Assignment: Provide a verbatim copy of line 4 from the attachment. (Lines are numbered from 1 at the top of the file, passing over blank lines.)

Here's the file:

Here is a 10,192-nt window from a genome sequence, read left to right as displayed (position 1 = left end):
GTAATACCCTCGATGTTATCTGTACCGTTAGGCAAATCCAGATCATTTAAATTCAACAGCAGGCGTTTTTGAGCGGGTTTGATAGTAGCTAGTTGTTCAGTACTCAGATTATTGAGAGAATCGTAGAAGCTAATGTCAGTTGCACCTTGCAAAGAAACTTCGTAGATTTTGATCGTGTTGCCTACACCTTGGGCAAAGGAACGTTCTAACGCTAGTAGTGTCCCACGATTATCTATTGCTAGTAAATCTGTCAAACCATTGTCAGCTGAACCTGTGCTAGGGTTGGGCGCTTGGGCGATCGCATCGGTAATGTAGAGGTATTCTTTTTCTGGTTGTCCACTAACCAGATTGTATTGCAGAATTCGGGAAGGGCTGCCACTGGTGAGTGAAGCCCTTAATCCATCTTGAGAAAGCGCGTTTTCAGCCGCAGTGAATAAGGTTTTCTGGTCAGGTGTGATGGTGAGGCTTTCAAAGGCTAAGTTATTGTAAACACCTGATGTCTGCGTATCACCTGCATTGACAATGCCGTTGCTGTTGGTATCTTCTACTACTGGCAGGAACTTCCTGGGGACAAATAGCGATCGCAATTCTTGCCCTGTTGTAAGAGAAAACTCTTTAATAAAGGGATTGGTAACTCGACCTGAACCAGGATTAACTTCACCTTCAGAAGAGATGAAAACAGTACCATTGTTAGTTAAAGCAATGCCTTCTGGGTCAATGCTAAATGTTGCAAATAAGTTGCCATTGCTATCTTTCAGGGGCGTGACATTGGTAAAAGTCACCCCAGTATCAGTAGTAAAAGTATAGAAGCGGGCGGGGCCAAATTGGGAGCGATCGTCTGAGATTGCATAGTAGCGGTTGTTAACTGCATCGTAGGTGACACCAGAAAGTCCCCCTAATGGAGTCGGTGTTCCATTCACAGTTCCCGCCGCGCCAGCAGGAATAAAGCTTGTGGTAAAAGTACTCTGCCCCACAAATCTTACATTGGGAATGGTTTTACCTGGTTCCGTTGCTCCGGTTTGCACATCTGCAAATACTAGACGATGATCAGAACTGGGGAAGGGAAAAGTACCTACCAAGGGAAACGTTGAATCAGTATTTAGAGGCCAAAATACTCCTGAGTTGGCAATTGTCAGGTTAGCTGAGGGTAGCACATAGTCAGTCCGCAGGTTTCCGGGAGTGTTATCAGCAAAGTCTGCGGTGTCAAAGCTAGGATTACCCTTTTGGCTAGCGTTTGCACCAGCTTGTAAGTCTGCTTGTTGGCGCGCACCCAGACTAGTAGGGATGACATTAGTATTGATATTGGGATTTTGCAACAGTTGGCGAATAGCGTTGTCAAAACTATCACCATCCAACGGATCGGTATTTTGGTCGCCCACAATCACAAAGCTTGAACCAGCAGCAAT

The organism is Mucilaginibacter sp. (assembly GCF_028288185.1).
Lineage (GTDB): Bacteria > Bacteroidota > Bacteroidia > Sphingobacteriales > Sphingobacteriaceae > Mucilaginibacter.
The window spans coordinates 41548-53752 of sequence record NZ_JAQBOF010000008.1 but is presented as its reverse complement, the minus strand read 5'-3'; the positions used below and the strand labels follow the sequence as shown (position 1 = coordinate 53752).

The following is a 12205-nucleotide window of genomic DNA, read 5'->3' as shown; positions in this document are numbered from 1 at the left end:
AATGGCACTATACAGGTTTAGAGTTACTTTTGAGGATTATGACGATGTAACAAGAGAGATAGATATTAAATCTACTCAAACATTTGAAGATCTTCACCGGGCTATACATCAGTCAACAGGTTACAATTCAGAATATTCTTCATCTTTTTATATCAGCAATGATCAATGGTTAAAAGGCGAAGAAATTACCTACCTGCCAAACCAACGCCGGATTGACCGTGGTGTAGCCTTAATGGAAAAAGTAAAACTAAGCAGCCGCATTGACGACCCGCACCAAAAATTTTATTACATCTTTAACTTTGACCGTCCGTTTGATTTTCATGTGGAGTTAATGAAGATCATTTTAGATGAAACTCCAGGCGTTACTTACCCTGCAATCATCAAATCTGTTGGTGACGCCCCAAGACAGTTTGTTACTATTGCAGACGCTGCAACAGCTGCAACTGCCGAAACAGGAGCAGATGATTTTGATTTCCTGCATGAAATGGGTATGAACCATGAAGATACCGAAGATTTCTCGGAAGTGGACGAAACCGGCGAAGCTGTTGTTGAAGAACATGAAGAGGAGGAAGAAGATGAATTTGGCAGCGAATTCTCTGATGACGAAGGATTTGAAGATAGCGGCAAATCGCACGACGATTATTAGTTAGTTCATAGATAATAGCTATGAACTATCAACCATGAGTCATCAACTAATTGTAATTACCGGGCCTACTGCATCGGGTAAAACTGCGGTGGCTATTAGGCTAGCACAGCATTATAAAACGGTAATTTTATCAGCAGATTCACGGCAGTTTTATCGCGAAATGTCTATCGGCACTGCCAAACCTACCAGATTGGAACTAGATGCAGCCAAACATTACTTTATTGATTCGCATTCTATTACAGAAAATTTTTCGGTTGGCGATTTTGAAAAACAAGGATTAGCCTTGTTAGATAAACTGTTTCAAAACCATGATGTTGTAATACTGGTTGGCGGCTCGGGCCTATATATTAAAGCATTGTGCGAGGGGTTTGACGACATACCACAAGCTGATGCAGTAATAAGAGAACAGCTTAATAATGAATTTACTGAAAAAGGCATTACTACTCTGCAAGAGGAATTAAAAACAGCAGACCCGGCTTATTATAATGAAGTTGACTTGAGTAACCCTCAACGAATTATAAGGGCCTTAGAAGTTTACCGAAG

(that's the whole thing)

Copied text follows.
Lineage (GTDB): Bacteria > Bacteroidota > Bacteroidia > Sphingobacteriales > Sphingobacteriaceae > Mucilaginibacter.